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JAMA. 1985 Mar 1;253(9):1271-4.

Streptococcal pharyngitis. Placebo-controlled double-blind evaluation of clinical response to penicillin therapy.


Forty-four children with a clinical diagnosis of streptococcal pharyngitis had throat cultures performed at the initial evaluation and were assigned by randomization to receive either oral penicillin or a placebo for 72 hours. The treating physician, who remained blind to the treatment regimen, recorded the child's temperature and assessed the presence and severity of other signs and symptoms initially and at 24, 48, and 72 hours. The throat culture was positive for group A beta-hemolytic streptococci in 26 (59%) of the initial study group, and most of these children developed a fourfold or greater titer rise in antistreptococcal antibodies in their serum, confirming the diagnosis of streptococcal pharyngitis. Statistically significant clinical improvement was observed in the group of 11 children who were later shown to have been taking penicillin compared with the group of 15 who had taken the placebo. Significant differences in the presence and degree of fever and severity of symptoms persisted in the placebo-treated group for 48 hours. We conclude that early penicillin treatment of children with streptococcal pharyngitis significantly alters the acute clinical course of the disease.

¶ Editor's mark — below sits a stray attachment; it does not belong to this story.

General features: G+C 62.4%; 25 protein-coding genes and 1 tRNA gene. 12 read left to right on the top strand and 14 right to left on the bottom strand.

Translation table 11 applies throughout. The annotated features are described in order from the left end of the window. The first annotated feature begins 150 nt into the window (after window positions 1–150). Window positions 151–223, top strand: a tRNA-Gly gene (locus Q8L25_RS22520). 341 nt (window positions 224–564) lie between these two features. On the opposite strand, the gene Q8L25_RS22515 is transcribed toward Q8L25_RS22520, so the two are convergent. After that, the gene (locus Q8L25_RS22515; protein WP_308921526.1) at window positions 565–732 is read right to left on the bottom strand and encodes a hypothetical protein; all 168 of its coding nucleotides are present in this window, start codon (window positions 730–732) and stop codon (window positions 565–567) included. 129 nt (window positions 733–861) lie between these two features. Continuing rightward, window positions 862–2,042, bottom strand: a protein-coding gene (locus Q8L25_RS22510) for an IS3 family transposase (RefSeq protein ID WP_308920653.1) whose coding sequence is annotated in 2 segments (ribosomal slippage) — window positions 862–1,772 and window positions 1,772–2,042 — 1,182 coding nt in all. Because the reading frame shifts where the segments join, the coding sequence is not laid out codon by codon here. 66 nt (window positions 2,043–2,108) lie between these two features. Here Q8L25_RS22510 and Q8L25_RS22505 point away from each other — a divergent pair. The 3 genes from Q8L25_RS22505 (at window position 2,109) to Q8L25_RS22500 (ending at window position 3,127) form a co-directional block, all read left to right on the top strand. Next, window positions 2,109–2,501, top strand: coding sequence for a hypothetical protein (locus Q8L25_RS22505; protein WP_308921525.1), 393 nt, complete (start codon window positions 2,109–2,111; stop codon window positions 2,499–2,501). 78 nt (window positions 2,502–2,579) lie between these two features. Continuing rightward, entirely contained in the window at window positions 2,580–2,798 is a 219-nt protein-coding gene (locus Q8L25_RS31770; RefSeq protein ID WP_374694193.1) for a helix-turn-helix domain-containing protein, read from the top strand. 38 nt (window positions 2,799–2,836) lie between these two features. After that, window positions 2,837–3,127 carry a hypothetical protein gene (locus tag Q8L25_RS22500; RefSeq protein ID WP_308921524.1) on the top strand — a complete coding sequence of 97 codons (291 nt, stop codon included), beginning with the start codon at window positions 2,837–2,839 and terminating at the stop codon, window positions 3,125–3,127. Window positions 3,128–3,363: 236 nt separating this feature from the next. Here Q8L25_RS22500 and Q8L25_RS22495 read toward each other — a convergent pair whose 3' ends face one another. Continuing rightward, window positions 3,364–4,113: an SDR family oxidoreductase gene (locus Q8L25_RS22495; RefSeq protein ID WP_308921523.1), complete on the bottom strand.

[Indexed for MEDLINE]

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